One of the grand questions facing our generation of women, generations before us and generations to come, is – how do you successfully balance a happy family, fulfilling career and personal health and wellness? I doubt anyone has the answer, and if they do, there will undoubtedly be a small army waiting to pick apart the argument. Too utopian! Too elitist! Too pessimistic! Too…well, you get the point.
My sense as to why this topic gets everyone hot and bothered is because it is notoriously difficult to get right. And although it is a side effect of an entrenched societal problem (gender inequity in the workplace), everyone seems to go through their own internal war to figure it out, which leaves behind a lot of guilt and self-doubt. Personally, I am yet to experience the ‘real deal’, given that we don’t have kids, but it’s safe to say that I’ve had many questions about how to balance family and a meaningful career, sooner than I expected to.
The latest chapter in this debate is being written at this very moment, with a virtual tête-à-tête taking place between what can be broadly defined as two camps – Anne-Marie Slaugther’s realists and Sheryl Sandberg’s trailblazers. Though not mutually exclusive, the root of the disagreement between these two camps is where change needs to happen. Slaughter suggests that workplaces need to be intrinsically more adaptable to women with families, while Sandberg posits that women need to ‘own’ their careers and assert themselves in their roles.
First, some context. Sheryl Sandberg, the COO of Facebook, veteran of Google and Larry Summers’ protégé, gave a much-needed talk at a TED conference titled, ‘Why we have too few women leaders’. This is a must watch and you can find it below.
Sandberg makes tremendous sense when she talks about why women need to assert themselves more in the workplace. As she says in the speech, “No one gets to the corner office by sitting on the side, not at the table. And no one gets the promotion if they don’t think they deserve their success or they don’t even understand their own success.”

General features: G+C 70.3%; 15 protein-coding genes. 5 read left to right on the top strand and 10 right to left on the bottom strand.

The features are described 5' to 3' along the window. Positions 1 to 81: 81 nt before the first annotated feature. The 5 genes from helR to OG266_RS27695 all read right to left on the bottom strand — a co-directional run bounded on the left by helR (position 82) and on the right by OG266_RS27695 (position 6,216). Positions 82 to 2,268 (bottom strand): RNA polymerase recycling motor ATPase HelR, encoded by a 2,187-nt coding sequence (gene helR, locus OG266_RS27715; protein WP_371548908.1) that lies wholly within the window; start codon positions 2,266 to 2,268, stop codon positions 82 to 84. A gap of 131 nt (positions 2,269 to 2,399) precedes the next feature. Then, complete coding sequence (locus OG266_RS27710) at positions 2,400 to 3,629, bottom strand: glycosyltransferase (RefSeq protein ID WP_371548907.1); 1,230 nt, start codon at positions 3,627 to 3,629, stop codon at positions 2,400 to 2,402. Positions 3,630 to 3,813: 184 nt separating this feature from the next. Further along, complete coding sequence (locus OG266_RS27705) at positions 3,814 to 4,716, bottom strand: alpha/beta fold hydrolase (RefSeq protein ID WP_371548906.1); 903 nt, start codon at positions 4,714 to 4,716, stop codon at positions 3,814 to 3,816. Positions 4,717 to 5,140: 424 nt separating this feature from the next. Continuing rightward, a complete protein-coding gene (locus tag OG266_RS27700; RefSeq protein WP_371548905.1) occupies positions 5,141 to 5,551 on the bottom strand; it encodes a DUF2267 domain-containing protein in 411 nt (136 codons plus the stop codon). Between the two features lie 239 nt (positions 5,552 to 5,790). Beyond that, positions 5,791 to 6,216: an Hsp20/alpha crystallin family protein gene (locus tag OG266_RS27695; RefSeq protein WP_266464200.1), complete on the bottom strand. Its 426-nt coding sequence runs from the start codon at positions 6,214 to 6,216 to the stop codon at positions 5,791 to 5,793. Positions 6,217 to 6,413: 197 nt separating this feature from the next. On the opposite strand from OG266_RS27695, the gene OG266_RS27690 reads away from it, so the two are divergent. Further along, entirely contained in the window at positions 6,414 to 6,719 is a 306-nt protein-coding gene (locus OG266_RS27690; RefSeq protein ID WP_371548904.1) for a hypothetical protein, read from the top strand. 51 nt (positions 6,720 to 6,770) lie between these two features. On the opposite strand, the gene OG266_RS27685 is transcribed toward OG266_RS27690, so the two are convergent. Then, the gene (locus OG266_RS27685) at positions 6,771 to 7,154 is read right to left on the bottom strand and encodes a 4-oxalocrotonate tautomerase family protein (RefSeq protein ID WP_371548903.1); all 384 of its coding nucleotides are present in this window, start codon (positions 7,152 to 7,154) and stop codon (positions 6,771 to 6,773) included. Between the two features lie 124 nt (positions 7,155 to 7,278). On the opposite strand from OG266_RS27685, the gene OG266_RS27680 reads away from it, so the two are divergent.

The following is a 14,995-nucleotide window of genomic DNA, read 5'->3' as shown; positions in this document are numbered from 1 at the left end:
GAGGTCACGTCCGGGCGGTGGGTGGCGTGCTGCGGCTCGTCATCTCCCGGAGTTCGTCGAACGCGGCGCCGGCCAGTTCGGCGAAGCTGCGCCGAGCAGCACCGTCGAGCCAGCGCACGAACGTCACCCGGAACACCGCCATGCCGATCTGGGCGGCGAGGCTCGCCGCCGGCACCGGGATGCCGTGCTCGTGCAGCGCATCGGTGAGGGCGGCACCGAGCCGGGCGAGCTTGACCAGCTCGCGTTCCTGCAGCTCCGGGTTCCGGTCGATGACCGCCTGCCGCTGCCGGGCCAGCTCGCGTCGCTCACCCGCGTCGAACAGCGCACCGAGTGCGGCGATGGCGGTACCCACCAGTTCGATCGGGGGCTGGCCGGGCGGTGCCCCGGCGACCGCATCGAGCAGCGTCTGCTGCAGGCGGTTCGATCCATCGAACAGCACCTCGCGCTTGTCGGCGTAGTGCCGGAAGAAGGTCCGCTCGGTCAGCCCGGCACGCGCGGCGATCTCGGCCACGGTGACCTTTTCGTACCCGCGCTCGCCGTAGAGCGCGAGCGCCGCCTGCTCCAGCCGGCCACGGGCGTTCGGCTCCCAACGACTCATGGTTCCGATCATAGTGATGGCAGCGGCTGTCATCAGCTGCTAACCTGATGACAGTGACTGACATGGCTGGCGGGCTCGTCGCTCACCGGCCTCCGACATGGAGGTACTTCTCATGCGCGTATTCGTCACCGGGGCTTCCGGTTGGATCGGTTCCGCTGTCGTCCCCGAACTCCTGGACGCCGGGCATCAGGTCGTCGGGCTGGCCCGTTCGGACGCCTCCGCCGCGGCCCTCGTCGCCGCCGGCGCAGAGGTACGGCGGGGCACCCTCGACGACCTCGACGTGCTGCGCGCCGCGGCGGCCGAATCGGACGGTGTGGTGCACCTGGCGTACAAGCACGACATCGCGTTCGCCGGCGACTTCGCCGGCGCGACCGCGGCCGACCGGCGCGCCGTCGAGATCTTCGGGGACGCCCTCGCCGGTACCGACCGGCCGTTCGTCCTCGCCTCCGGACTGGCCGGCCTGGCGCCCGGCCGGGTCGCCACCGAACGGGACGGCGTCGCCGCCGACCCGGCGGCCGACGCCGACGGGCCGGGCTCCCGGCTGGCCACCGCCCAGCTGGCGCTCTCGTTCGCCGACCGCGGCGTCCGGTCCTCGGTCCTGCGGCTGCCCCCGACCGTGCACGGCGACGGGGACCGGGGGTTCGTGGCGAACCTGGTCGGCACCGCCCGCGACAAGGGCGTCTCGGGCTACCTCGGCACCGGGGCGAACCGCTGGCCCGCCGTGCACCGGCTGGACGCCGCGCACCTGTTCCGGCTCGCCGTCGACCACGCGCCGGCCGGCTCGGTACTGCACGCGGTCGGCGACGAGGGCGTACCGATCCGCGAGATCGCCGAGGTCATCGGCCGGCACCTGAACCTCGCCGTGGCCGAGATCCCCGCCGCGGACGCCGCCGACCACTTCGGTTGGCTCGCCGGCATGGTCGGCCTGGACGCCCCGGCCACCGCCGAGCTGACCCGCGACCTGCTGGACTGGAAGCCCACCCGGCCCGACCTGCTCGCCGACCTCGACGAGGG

However the underlying message of Sandberg’s talk is that women somehow are responsible if they do not succeed at work. And the lesson drawn from it is that you can write your own success story if you as a woman make changes to how you think and act, as a mother, partner and employee. This idea is what Slaughter eloquently takes issue with in her piece for the Atlantic, titled, ‘Why Women Still Can’t Have It All’.
Anne-Marie Slaughter is a highly-regarded foreign policy expert at Princeton and until recently was a top ranked official with the State Department. Slaughter’s article is a provocative and practical counterpoint to Sandberg’s belief that women need to dig in their heels at work. It’s a long read, so suggest you print it out, settle into your couch and have at it.
Slaughter’s piece, while a bit of a wet blanket, brims with practical advice for what women face in their struggles to balance work and family. Slaughter takes issue with what one journalist termed Sandberg’s motto of ‘higher-harder-faster’, saying that women pay too high a price for having it all, one that is fundamentally at odds with our visions of success, and that is, an unfulfilling, unsatisfying family life. She suggests that instead, workplaces need to adapt to a new reality and actively promote flexible hours, teleworking and ‘stair-stepping’ career trajectories. And she bravely writes that we are entitled to happiness, whatever that means for us, and not the dream version that is peddled to us by highly visible women leaders.
As someone who is going to face these challenges in a few years, I draw lessons from both sides. Sandberg’s words about striving for success and ‘keeping your foot on the pedal’ definitely strike a chord. It is a reminder that if we choose a career path where we seek success, we need to constantly remind ourselves that our talent is valuable and that we can make a difference in our chosen fields. Slaughter on the other hand provides that much needed reality check, one that makes me feel no less of a woman for wanting a deeply satisfying family life and a great career, even though it might not happen all at once. And through the journey, I look forward to more frank discussions (hopefully from women of all standings, not just the privileged few) of what it means to be a working woman in the 21st century.
The title of this post is a great Whitney Houston song, and so I’ll end with another one. Enjoy!